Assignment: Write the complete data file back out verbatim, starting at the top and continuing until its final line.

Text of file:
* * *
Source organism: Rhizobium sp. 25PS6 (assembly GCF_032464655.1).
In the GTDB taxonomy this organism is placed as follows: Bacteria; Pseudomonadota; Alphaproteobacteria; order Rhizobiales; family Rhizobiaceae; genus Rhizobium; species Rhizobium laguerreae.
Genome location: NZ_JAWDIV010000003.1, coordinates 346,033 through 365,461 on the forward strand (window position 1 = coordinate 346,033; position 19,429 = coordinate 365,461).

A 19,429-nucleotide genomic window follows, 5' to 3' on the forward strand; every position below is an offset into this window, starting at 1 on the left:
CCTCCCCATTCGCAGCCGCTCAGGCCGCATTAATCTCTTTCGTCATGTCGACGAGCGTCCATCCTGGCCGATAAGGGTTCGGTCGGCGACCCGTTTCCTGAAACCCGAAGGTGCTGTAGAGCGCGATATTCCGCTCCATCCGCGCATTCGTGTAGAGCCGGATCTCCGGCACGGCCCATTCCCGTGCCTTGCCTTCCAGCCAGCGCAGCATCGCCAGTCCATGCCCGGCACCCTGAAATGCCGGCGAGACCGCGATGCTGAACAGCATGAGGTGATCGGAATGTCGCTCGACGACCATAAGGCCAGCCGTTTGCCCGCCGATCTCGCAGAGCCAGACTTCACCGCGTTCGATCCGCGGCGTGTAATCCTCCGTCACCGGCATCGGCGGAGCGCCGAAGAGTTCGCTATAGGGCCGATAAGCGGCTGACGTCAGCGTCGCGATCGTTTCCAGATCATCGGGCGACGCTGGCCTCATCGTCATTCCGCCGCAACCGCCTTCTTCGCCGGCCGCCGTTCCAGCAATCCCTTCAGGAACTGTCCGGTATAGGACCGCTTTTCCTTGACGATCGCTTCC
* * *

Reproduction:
Source organism: Rhizobium sp. 25PS6 (assembly GCF_032464655.1).
In the GTDB taxonomy this organism is placed as follows: Bacteria; Pseudomonadota; Alphaproteobacteria; order Rhizobiales; family Rhizobiaceae; genus Rhizobium; species Rhizobium laguerreae.
Genome location: NZ_JAWDIV010000003.1, coordinates 346,033 through 365,461 on the forward strand (window position 1 = coordinate 346,033; position 19,429 = coordinate 365,461).

A 19,429-nucleotide genomic window follows, 5' to 3' on the forward strand; every position below is an offset into this window, starting at 1 on the left:
CCTCCCCATTCGCAGCCGCTCAGGCCGCATTAATCTCTTTCGTCATGTCGACGAGCGTCCATCCTGGCCGATAAGGGTTCGGTCGGCGACCCGTTTCCTGAAACCCGAAGGTGCTGTAGAGCGCGATATTCCGCTCCATCCGCGCATTCGTGTAGAGCCGGATCTCCGGCACGGCCCATTCCCGTGCCTTGCCTTCCAGCCAGCGCAGCATCGCCAGTCCATGCCCGGCACCCTGAAATGCCGGCGAGACCGCGATGCTGAACAGCATGAGGTGATCGGAATGTCGCTCGACGACCATAAGGCCAGCCGTTTGCCCGCCGATCTCGCAGAGCCAGACTTCACCGCGTTCGATCCGCGGCGTGTAATCCTCCGTCACCGGCATCGGCGGAGCGCCGAAGAGTTCGCTATAGGGCCGATAAGCGGCTGACGTCAGCGTCGCGATCGTTTCCAGATCATCGGGCGACGCTGGCCTCATCGTCATTCCGCCGCAACCGCCTTCTTCGCCGGCCGCCGTTCCAGCAATCCCTTCAGGAACTGTCCGGTATAGGACCGCTTTTCCTTGACGATCGCTTCC